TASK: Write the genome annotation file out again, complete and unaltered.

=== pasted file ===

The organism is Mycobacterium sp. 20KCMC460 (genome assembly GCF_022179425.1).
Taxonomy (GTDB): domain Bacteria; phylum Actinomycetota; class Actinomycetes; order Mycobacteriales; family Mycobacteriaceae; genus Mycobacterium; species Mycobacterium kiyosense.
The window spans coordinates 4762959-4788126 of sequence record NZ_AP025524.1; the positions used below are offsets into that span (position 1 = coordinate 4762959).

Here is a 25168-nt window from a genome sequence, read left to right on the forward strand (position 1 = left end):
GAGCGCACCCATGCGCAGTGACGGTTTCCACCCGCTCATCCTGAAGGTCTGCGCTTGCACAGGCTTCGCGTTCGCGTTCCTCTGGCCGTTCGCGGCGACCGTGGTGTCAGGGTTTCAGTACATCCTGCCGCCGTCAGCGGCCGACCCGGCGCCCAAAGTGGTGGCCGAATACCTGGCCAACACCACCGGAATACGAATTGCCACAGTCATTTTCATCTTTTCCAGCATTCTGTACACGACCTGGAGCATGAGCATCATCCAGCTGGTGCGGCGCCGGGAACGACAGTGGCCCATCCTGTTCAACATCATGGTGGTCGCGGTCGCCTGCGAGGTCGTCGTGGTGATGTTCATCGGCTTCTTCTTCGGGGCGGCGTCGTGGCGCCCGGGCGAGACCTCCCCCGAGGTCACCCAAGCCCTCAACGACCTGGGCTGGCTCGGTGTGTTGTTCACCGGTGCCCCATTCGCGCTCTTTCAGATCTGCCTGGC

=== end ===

The organism is Mycobacterium sp. 20KCMC460 (genome assembly GCF_022179425.1).
Taxonomy (GTDB): domain Bacteria; phylum Actinomycetota; class Actinomycetes; order Mycobacteriales; family Mycobacteriaceae; genus Mycobacterium; species Mycobacterium kiyosense.
The window spans coordinates 4762959-4788126 of sequence record NZ_AP025524.1; the positions used below are offsets into that span (position 1 = coordinate 4762959).

Here is a 25168-nt window from a genome sequence, read left to right on the forward strand (position 1 = left end):
GAGCGCACCCATGCGCAGTGACGGTTTCCACCCGCTCATCCTGAAGGTCTGCGCTTGCACAGGCTTCGCGTTCGCGTTCCTCTGGCCGTTCGCGGCGACCGTGGTGTCAGGGTTTCAGTACATCCTGCCGCCGTCAGCGGCCGACCCGGCGCCCAAAGTGGTGGCCGAATACCTGGCCAACACCACCGGAATACGAATTGCCACAGTCATTTTCATCTTTTCCAGCATTCTGTACACGACCTGGAGCATGAGCATCATCCAGCTGGTGCGGCGCCGGGAACGACAGTGGCCCATCCTGTTCAACATCATGGTGGTCGCGGTCGCCTGCGAGGTCGTCGTGGTGATGTTCATCGGCTTCTTCTTCGGGGCGGCGTCGTGGCGCCCGGGCGAGACCTCCCCCGAGGTCACCCAAGCCCTCAACGACCTGGGCTGGCTCGGTGTGTTGTTCACCGGTGCCCCATTCGCGCTCTTTCAGATCTGCCTGGC